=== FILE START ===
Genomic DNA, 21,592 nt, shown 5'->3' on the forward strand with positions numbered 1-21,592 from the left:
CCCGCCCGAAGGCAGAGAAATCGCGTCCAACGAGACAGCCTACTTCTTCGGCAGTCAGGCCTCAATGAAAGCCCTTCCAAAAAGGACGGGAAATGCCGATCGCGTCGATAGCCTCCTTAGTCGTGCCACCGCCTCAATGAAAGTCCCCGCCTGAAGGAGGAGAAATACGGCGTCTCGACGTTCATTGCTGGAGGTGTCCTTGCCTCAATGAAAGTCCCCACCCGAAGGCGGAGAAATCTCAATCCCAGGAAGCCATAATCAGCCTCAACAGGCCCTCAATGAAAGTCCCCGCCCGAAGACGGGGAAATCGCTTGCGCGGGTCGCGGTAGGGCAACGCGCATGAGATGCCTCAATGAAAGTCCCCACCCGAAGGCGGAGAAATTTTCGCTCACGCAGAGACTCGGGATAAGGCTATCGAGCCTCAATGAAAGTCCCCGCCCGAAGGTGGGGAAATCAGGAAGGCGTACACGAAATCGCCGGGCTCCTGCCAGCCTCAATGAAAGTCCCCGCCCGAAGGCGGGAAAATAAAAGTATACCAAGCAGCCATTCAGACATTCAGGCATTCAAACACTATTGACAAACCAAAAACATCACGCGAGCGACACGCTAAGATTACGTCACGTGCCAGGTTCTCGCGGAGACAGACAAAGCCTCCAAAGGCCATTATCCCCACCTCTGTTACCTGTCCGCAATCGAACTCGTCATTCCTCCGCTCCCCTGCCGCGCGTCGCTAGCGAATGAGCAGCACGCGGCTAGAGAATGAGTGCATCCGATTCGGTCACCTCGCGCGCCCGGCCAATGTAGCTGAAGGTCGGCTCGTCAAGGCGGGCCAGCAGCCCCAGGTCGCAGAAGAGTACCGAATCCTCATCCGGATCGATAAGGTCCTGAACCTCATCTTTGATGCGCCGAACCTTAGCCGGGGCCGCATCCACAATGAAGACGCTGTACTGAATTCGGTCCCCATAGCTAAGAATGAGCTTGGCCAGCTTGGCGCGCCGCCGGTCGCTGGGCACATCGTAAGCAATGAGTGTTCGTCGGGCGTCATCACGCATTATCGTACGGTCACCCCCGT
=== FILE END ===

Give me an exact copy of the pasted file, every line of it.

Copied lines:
Genomic DNA, 21,592 nt, shown 5'->3' on the forward strand with positions numbered 1-21,592 from the left:
CCCGCCCGAAGGCAGAGAAATCGCGTCCAACGAGACAGCCTACTTCTTCGGCAGTCAGGCCTCAATGAAAGCCCTTCCAAAAAGGACGGGAAATGCCGATCGCGTCGATAGCCTCCTTAGTCGTGCCACCGCCTCAATGAAAGTCCCCGCCTGAAGGAGGAGAAATACGGCGTCTCGACGTTCATTGCTGGAGGTGTCCTTGCCTCAATGAAAGTCCCCACCCGAAGGCGGAGAAATCTCAATCCCAGGAAGCCATAATCAGCCTCAACAGGCCCTCAATGAAAGTCCCCGCCCGAAGACGGGGAAATCGCTTGCGCGGGTCGCGGTAGGGCAACGCGCATGAGATGCCTCAATGAAAGTCCCCACCCGAAGGCGGAGAAATTTTCGCTCACGCAGAGACTCGGGATAAGGCTATCGAGCCTCAATGAAAGTCCCCGCCCGAAGGTGGGGAAATCAGGAAGGCGTACACGAAATCGCCGGGCTCCTGCCAGCCTCAATGAAAGTCCCCGCCCGAAGGCGGGAAAATAAAAGTATACCAAGCAGCCATTCAGACATTCAGGCATTCAAACACTATTGACAAACCAAAAACATCACGCGAGCGACACGCTAAGATTACGTCACGTGCCAGGTTCTCGCGGAGACAGACAAAGCCTCCAAAGGCCATTATCCCCACCTCTGTTACCTGTCCGCAATCGAACTCGTCATTCCTCCGCTCCCCTGCCGCGCGTCGCTAGCGAATGAGCAGCACGCGGCTAGAGAATGAGTGCATCCGATTCGGTCACCTCGCGCGCCCGGCCAATGTAGCTGAAGGTCGGCTCGTCAAGGCGGGCCAGCAGCCCCAGGTCGCAGAAGAGTACCGAATCCTCATCCGGATCGATAAGGTCCTGAACCTCATCTTTGATGCGCCGAACCTTAGCCGGGGCCGCATCCACAATGAAGACGCTGTACTGAATTCGGTCCCCATAGCTAAGAATGAGCTTGGCCAGCTTGGCGCGCCGCCGGTCGCTGGGCACATCGTAAGCAATGAGTGTTCGTCGGGCGTCATCACGCATTATCGTACGGTCACCCCCGT